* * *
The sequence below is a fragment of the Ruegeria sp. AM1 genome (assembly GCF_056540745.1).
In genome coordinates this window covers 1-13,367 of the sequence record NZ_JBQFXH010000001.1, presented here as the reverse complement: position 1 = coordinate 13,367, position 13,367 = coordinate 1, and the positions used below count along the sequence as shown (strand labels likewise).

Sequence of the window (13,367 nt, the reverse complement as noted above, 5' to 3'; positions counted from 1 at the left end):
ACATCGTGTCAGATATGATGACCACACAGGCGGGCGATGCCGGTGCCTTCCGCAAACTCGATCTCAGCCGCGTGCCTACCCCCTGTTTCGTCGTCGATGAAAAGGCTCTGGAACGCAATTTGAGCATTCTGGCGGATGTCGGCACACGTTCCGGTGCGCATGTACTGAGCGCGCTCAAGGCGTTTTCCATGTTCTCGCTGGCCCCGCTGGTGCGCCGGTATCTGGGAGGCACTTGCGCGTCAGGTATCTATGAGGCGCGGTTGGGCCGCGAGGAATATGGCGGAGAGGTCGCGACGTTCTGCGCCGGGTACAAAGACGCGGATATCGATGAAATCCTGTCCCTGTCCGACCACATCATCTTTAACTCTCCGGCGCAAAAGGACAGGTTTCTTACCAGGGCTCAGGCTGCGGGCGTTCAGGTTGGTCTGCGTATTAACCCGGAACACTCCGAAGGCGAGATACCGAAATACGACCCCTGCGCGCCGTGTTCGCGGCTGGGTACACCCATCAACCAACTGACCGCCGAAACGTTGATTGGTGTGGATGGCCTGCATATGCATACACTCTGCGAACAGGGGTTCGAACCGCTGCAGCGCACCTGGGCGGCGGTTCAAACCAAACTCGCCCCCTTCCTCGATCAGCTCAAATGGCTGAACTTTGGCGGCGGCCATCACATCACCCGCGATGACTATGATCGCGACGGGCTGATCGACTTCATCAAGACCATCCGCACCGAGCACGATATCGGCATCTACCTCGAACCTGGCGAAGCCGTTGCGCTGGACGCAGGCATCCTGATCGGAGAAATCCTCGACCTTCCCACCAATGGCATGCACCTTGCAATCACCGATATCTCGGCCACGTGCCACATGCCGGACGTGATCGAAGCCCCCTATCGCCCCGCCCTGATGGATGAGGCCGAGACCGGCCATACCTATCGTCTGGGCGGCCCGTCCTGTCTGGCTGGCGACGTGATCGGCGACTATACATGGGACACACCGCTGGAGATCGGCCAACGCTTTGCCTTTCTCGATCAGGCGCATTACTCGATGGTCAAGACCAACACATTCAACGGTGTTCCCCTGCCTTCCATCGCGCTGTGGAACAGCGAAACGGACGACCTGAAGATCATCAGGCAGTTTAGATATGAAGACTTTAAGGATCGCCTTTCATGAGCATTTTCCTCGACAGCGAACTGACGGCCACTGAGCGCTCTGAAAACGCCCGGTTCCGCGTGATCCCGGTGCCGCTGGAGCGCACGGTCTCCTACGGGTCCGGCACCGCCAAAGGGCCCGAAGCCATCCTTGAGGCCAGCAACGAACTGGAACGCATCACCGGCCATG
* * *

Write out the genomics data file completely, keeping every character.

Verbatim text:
The sequence below is a fragment of the Ruegeria sp. AM1 genome (assembly GCF_056540745.1).
In genome coordinates this window covers 1-13,367 of the sequence record NZ_JBQFXH010000001.1, presented here as the reverse complement: position 1 = coordinate 13,367, position 13,367 = coordinate 1, and the positions used below count along the sequence as shown (strand labels likewise).

Sequence of the window (13,367 nt, the reverse complement as noted above, 5' to 3'; positions counted from 1 at the left end):
ACATCGTGTCAGATATGATGACCACACAGGCGGGCGATGCCGGTGCCTTCCGCAAACTCGATCTCAGCCGCGTGCCTACCCCCTGTTTCGTCGTCGATGAAAAGGCTCTGGAACGCAATTTGAGCATTCTGGCGGATGTCGGCACACGTTCCGGTGCGCATGTACTGAGCGCGCTCAAGGCGTTTTCCATGTTCTCGCTGGCCCCGCTGGTGCGCCGGTATCTGGGAGGCACTTGCGCGTCAGGTATCTATGAGGCGCGGTTGGGCCGCGAGGAATATGGCGGAGAGGTCGCGACGTTCTGCGCCGGGTACAAAGACGCGGATATCGATGAAATCCTGTCCCTGTCCGACCACATCATCTTTAACTCTCCGGCGCAAAAGGACAGGTTTCTTACCAGGGCTCAGGCTGCGGGCGTTCAGGTTGGTCTGCGTATTAACCCGGAACACTCCGAAGGCGAGATACCGAAATACGACCCCTGCGCGCCGTGTTCGCGGCTGGGTACACCCATCAACCAACTGACCGCCGAAACGTTGATTGGTGTGGATGGCCTGCATATGCATACACTCTGCGAACAGGGGTTCGAACCGCTGCAGCGCACCTGGGCGGCGGTTCAAACCAAACTCGCCCCCTTCCTCGATCAGCTCAAATGGCTGAACTTTGGCGGCGGCCATCACATCACCCGCGATGACTATGATCGCGACGGGCTGATCGACTTCATCAAGACCATCCGCACCGAGCACGATATCGGCATCTACCTCGAACCTGGCGAAGCCGTTGCGCTGGACGCAGGCATCCTGATCGGAGAAATCCTCGACCTTCCCACCAATGGCATGCACCTTGCAATCACCGATATCTCGGCCACGTGCCACATGCCGGACGTGATCGAAGCCCCCTATCGCCCCGCCCTGATGGATGAGGCCGAGACCGGCCATACCTATCGTCTGGGCGGCCCGTCCTGTCTGGCTGGCGACGTGATCGGCGACTATACATGGGACACACCGCTGGAGATCGGCCAACGCTTTGCCTTTCTCGATCAGGCGCATTACTCGATGGTCAAGACCAACACATTCAACGGTGTTCCCCTGCCTTCCATCGCGCTGTGGAACAGCGAAACGGACGACCTGAAGATCATCAGGCAGTTTAGATATGAAGACTTTAAGGATCGCCTTTCATGAGCATTTTCCTCGACAGCGAACTGACGGCCACTGAGCGCTCTGAAAACGCCCGGTTCCGCGTGATCCCGGTGCCGCTGGAGCGCACGGTCTCCTACGGGTCCGGCACCGCCAAAGGGCCCGAAGCCATCCTTGAGGCCAGCAACGAACTGGAACGCATCACCGGCCATG